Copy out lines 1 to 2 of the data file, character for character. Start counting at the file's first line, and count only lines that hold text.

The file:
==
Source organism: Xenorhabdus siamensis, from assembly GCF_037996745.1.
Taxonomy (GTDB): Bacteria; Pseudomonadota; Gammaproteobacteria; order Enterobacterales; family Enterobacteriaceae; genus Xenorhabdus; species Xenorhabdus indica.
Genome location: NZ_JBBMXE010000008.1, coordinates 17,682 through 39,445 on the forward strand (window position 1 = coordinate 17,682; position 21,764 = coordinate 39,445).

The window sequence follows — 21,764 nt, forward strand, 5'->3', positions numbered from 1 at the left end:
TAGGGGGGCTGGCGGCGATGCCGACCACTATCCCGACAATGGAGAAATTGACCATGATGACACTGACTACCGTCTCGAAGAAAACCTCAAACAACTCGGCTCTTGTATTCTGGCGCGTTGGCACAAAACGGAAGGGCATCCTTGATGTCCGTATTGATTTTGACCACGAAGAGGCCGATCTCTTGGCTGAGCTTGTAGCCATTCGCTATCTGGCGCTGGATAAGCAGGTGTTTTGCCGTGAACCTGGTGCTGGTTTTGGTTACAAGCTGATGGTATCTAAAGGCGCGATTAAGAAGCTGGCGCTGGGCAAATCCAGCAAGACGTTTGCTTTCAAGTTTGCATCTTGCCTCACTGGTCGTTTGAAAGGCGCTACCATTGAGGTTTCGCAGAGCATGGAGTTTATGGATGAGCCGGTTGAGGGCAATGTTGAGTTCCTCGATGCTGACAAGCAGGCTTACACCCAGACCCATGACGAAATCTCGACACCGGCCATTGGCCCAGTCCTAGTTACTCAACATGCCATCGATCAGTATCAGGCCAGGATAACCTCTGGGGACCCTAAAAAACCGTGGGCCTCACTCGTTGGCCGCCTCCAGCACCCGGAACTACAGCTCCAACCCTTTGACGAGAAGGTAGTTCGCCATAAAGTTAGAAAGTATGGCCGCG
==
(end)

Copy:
Source organism: Xenorhabdus siamensis, from assembly GCF_037996745.1.
Taxonomy (GTDB): Bacteria; Pseudomonadota; Gammaproteobacteria; order Enterobacterales; family Enterobacteriaceae; genus Xenorhabdus; species Xenorhabdus indica.